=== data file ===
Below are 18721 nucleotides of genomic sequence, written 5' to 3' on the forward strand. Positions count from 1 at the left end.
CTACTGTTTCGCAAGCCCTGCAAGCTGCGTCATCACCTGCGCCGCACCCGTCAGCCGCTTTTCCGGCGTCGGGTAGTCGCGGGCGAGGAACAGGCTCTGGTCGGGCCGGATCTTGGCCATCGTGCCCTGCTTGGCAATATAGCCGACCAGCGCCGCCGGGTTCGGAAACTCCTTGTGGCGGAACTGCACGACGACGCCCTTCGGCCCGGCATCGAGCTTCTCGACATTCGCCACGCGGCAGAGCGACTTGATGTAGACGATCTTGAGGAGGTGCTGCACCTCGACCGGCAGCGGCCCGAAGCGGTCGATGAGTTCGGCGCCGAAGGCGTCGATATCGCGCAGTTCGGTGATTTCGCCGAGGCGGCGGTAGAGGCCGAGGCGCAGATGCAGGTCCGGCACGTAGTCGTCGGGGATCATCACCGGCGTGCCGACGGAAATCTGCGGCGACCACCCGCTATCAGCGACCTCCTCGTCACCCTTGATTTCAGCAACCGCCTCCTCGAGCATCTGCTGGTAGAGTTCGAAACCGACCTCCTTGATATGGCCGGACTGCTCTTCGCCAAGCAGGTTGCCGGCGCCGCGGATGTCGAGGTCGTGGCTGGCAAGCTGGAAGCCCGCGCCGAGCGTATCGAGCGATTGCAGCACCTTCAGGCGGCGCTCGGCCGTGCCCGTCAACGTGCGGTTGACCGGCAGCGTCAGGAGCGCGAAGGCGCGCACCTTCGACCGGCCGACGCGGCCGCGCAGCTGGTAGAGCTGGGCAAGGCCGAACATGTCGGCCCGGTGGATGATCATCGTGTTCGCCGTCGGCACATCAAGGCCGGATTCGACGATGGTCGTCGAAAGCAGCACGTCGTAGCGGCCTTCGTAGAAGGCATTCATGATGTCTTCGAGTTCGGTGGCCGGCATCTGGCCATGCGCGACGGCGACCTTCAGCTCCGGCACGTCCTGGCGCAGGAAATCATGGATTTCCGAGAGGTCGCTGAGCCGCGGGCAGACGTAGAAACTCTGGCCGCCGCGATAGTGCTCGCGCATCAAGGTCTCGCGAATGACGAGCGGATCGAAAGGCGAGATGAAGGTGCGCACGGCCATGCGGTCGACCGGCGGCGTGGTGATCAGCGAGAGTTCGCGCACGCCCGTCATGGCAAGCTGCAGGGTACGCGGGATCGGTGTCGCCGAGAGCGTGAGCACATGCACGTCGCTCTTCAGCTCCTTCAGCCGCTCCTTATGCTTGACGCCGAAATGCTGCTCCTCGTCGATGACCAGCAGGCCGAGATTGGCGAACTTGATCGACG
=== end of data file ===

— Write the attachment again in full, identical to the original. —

Below are 18721 nucleotides of genomic sequence, written 5' to 3' on the forward strand. Positions count from 1 at the left end.
CTACTGTTTCGCAAGCCCTGCAAGCTGCGTCATCACCTGCGCCGCACCCGTCAGCCGCTTTTCCGGCGTCGGGTAGTCGCGGGCGAGGAACAGGCTCTGGTCGGGCCGGATCTTGGCCATCGTGCCCTGCTTGGCAATATAGCCGACCAGCGCCGCCGGGTTCGGAAACTCCTTGTGGCGGAACTGCACGACGACGCCCTTCGGCCCGGCATCGAGCTTCTCGACATTCGCCACGCGGCAGAGCGACTTGATGTAGACGATCTTGAGGAGGTGCTGCACCTCGACCGGCAGCGGCCCGAAGCGGTCGATGAGTTCGGCGCCGAAGGCGTCGATATCGCGCAGTTCGGTGATTTCGCCGAGGCGGCGGTAGAGGCCGAGGCGCAGATGCAGGTCCGGCACGTAGTCGTCGGGGATCATCACCGGCGTGCCGACGGAAATCTGCGGCGACCACCCGCTATCAGCGACCTCCTCGTCACCCTTGATTTCAGCAACCGCCTCCTCGAGCATCTGCTGGTAGAGTTCGAAACCGACCTCCTTGATATGGCCGGACTGCTCTTCGCCAAGCAGGTTGCCGGCGCCGCGGATGTCGAGGTCGTGGCTGGCAAGCTGGAAGCCCGCGCCGAGCGTATCGAGCGATTGCAGCACCTTCAGGCGGCGCTCGGCCGTGCCCGTCAACGTGCGGTTGACCGGCAGCGTCAGGAGCGCGAAGGCGCGCACCTTCGACCGGCCGACGCGGCCGCGCAGCTGGTAGAGCTGGGCAAGGCCGAACATGTCGGCCCGGTGGATGATCATCGTGTTCGCCGTCGGCACATCAAGGCCGGATTCGACGATGGTCGTCGAAAGCAGCACGTCGTAGCGGCCTTCGTAGAAGGCATTCATGATGTCTTCGAGTTCGGTGGCCGGCATCTGGCCATGCGCGACGGCGACCTTCAGCTCCGGCACGTCCTGGCGCAGGAAATCATGGATTTCCGAGAGGTCGCTGAGCCGCGGGCAGACGTAGAAACTCTGGCCGCCGCGATAGTGCTCGCGCATCAAGGTCTCGCGAATGACGAGCGGATCGAAAGGCGAGATGAAGGTGCGCACGGCCATGCGGTCGACCGGCGGCGTGGTGATCAGCGAGAGTTCGCGCACGCCCGTCATGGCAAGCTGCAGGGTACGCGGGATCGGTGTCGCCGAGAGCGTGAGCACATGCACGTCGCTCTTCAGCTCCTTCAGCCGCTCCTTATGCTTGACGCCGAAATGCTGCTCCTCGTCGATGACCAGCAGGCCGAGATTGGCGAACTTGATCGACG